The most beautiful natural spots in Ireland

Since we’ve already extolled on the natural beauty of Northern Ireland, it’s time to look what else lies in wait on the island of Eire. On both sides of the border, natural wonders abound, and it’s easy to see why Ireland was thought to be the land of fairies in ancient times. The rolling green hills of the Irish countryside are dotted with so many amazing natural spots that it’s hard to keep count. From proud, jagged cliffs to green expanses, there’s more variety in Ireland than anywhere else on earth. So here are some of the most beautiful natural spots in Ireland.

The Burren, Co. Clare

The Burren, the Great Rock in Gaelic, is a vast expanse of karst landscape in County Clare, one of the largest in Europe, in fact. Not only is the Burren one of the most inspiring sights on the planet, but it has also an extraordinary historical significance. The rocky hills are the home of dozens of megalithic tombs, and although it seems to be inhospitable, the limestone plates have cracks between which all sorts of vegetation grows.

The Cliffs of Moher

The Cliffs of Moher are without a doubt one of the most impressive cliffs in Europe, and a sight that you won’t forget anytime soon. The jagged cliffs rise over 200 meters above the foamy waves of the Atlantic Ocean, and their tops melt into smooth green hills. Climb on top of O’Brian’s Tower for a magnificent view of the ocean and the surrounding scenery.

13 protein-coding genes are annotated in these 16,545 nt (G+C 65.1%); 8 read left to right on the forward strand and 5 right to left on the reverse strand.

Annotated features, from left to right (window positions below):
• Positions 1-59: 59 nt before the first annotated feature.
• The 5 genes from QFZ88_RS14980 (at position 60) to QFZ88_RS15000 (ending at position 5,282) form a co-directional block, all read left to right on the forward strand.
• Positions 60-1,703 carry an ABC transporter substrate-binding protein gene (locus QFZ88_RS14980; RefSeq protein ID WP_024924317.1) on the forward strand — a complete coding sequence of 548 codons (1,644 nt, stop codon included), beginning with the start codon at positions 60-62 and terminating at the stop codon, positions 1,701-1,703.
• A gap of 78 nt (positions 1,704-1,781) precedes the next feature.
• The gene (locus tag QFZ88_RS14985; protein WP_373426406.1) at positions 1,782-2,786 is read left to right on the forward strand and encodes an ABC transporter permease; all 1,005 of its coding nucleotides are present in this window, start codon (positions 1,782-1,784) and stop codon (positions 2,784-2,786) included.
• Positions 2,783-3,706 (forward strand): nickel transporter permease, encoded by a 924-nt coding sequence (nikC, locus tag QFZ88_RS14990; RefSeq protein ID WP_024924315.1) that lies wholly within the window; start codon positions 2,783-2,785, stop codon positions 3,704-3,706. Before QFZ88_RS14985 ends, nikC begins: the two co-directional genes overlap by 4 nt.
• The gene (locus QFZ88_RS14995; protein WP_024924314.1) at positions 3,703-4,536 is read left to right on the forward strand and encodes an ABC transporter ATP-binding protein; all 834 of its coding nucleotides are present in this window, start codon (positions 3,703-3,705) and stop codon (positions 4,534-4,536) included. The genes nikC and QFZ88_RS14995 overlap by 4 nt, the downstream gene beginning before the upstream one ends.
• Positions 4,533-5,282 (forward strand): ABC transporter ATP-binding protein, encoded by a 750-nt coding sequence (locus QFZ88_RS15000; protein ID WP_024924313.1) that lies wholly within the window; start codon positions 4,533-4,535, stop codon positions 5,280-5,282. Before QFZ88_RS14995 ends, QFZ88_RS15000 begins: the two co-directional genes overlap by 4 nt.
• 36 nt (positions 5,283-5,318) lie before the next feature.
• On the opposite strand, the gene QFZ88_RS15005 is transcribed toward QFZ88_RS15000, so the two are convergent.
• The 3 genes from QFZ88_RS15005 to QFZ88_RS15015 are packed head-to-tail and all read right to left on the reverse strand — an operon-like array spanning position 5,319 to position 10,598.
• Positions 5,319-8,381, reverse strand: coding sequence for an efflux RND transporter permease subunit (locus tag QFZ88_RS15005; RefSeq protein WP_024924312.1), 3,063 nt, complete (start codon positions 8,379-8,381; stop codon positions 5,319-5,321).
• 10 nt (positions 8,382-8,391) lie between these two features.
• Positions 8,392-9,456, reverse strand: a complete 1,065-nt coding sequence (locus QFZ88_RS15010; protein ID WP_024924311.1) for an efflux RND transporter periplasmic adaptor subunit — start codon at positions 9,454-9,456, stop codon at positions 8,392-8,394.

Croagh Patrick, County Mayo

Croagh Patrick, a 764  meter tall mountain nicknamed the Reek, is not only a nice place for a hike, but also an important place of pilgrimage. Ireland’s patron saint, St. Patrick has supposedly spent a lot of time here, but even before Christianity arrived on the island, the place was a site for the celebration of the Summer solstice. At the summit, you get an amazing view of the scenery, and you can also visit the historic little chapel built in 1905.

The Bog of Allen

photo by fringedbenefit

The Bog of Allen is a huge peat bog between the rivers Shannon and Liffey, and although it is a polar opposite of the magnificent cliffs on the coast, it is just as amazing. These lowlands took over 10,000 years to form, and they are a habitat for a variety of wildlife. The bogs also have an important archaeological significance, because the peat preserved a huge number of structures and objects from Ireland’s ancient history.

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